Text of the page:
"They absolutely need the United States to be their ally and partner in this fight," Pompeo said of his four-way meetings earlier this week in Tokyo with his counterparts from India, Japan and Australia.
"The Chinese have now begun to amass huge forces against India in the north," Pompeo told radio host Larry O'Connor.
"The world has awakened. The tide's begun to turn. And the United States under President Trump's leadership has now built out a coalition that will push back against the threat," he said.
Following the Tokyo meeting, Pompeo will travel shortly to New Delhi with Defense Secretary Mark Esper for annual talks with their Indian counterparts.
Deputy Secretary of State Stephen Biegun will also travel to India next week to prepare the meeting, the State Department said.
Tensions have soared between India and China since violent hand-to-hand fighting in the Himalayan region of Ladakh in June that left 20 Indian troops dead.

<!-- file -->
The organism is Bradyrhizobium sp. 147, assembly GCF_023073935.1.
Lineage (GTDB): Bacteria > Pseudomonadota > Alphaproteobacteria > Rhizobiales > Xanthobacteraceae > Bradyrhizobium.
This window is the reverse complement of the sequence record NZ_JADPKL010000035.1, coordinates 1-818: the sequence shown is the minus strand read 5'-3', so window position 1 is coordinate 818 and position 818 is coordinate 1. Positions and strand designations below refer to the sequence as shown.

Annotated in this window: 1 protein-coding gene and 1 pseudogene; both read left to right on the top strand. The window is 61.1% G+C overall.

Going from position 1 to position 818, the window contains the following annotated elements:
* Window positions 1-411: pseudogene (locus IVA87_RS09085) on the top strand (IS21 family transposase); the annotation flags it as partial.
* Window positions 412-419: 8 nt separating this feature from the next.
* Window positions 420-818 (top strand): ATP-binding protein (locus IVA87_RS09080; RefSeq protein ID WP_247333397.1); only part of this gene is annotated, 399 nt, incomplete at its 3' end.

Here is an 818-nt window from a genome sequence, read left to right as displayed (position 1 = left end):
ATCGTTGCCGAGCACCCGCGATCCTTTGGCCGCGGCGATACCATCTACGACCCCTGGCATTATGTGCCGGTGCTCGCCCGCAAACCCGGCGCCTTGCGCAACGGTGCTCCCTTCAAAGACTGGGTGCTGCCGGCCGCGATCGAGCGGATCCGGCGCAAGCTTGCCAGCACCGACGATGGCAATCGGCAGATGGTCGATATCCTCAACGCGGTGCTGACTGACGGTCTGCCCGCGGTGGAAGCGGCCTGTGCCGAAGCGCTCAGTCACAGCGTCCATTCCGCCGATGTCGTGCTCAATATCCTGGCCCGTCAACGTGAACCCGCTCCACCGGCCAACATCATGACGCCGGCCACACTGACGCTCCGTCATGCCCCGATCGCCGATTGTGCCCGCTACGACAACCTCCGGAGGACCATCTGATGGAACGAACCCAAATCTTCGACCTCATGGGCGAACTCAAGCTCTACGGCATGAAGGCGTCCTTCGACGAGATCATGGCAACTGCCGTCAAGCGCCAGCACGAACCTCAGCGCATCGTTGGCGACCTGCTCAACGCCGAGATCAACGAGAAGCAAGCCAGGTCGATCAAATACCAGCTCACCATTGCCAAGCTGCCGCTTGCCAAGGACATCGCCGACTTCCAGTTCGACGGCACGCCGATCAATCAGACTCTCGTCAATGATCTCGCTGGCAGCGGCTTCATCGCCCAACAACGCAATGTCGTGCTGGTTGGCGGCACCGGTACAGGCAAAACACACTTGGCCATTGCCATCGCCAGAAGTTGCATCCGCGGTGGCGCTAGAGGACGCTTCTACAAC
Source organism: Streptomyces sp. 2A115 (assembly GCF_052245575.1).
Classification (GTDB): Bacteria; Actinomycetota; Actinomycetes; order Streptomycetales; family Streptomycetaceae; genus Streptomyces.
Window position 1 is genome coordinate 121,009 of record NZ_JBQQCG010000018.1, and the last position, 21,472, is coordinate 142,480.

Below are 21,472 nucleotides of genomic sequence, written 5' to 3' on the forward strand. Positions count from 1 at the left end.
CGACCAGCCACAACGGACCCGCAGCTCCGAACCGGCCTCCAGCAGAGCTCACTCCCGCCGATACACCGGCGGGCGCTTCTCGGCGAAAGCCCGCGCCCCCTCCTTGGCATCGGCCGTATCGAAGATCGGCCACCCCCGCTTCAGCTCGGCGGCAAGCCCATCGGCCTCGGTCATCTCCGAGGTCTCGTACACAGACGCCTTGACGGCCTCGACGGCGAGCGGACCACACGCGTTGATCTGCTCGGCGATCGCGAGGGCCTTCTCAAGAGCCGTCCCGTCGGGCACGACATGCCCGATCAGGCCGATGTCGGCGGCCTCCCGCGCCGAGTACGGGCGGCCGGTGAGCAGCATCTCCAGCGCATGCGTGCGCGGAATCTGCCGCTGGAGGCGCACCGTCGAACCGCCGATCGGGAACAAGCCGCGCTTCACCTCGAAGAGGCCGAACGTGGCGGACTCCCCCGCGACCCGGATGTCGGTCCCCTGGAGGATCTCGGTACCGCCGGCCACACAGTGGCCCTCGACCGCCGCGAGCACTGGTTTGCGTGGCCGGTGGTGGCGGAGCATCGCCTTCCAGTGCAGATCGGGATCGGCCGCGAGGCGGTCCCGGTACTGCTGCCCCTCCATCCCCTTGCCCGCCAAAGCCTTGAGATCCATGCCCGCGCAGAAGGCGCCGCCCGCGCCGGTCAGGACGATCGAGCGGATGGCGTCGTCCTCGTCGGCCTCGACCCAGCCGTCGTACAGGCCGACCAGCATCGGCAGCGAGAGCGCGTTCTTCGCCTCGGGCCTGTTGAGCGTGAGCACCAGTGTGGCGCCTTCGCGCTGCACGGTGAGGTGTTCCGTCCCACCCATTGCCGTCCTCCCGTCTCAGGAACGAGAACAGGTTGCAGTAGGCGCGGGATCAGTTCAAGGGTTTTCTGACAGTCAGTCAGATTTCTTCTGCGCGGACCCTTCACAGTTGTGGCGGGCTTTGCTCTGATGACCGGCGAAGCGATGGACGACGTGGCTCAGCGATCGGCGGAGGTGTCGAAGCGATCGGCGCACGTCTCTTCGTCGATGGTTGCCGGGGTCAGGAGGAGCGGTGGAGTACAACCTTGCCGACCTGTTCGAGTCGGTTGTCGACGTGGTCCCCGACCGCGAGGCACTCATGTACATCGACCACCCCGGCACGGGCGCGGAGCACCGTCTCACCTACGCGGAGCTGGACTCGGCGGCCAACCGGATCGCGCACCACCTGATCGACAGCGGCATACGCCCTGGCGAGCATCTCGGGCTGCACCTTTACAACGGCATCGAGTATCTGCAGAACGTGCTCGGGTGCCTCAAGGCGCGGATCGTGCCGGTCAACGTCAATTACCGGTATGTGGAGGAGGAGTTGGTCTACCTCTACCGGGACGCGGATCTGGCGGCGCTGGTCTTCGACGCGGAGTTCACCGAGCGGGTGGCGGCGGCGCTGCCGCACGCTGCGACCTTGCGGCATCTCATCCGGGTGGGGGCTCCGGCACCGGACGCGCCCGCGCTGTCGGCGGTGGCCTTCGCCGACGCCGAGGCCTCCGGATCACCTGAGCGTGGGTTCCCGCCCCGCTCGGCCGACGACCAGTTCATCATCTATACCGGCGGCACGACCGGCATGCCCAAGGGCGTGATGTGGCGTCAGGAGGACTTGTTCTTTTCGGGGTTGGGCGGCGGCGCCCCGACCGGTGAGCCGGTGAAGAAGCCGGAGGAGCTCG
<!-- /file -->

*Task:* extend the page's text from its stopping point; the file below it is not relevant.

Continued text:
China has acknowledged suffering casualties but has not revealed any figures.
Citing national security grounds, New Delhi has since banned dozens of Chinese apps including TikTok, the blockbuster video-sharing platform which had counted on India as its largest overseas market.
Despite wide concerns about China, India has historically shied away from formal alliances with outside powers under its doctrine of "strategic autonomy."
Asked at the conservative Heritage Foundation about tensions with China, India's ambassador to the United States, Taranjit Singh Sandhu, stressed that the Asian powers had historic linkages and welcomed each other's scholars.
US-India ties have been rapidly growing and "this relationship has a much wider perspective than simply China," Sandhu said.
But he said he expected India and the United States to discuss boosting defense ties during the visit by Pompeo and Esper.
"I would underline that there is a great further potential for our defense cooperation," he said. - AFP